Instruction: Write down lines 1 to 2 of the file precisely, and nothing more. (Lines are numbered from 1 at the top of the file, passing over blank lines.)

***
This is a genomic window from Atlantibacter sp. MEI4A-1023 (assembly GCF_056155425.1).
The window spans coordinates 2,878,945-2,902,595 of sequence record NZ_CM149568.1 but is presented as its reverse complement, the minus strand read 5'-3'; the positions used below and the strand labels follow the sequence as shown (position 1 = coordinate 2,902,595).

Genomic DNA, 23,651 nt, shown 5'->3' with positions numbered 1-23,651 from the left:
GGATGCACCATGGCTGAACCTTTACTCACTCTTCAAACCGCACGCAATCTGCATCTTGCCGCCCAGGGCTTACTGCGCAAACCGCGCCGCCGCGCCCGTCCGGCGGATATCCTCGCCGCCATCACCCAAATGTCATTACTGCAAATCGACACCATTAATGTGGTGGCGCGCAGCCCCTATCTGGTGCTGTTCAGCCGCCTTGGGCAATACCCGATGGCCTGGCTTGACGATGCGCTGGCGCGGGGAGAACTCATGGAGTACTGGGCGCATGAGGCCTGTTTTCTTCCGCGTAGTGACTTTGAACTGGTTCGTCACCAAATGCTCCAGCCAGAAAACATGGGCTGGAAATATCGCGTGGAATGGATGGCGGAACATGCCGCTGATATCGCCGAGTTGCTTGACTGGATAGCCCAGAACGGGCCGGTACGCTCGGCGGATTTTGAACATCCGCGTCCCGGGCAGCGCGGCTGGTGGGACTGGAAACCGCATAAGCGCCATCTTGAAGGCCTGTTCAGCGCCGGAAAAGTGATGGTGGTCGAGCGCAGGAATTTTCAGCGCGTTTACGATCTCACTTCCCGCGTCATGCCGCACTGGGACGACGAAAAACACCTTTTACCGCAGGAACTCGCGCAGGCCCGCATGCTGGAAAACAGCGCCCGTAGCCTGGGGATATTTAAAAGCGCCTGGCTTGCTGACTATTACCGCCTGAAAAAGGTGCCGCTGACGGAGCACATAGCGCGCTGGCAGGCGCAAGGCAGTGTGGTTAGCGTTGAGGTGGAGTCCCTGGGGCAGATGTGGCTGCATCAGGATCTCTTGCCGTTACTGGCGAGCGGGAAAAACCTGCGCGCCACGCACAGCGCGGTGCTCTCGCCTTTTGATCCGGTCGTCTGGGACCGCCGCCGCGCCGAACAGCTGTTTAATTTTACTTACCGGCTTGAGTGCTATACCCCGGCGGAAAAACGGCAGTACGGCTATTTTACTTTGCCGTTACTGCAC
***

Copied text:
This is a genomic window from Atlantibacter sp. MEI4A-1023 (assembly GCF_056155425.1).
The window spans coordinates 2,878,945-2,902,595 of sequence record NZ_CM149568.1 but is presented as its reverse complement, the minus strand read 5'-3'; the positions used below and the strand labels follow the sequence as shown (position 1 = coordinate 2,902,595).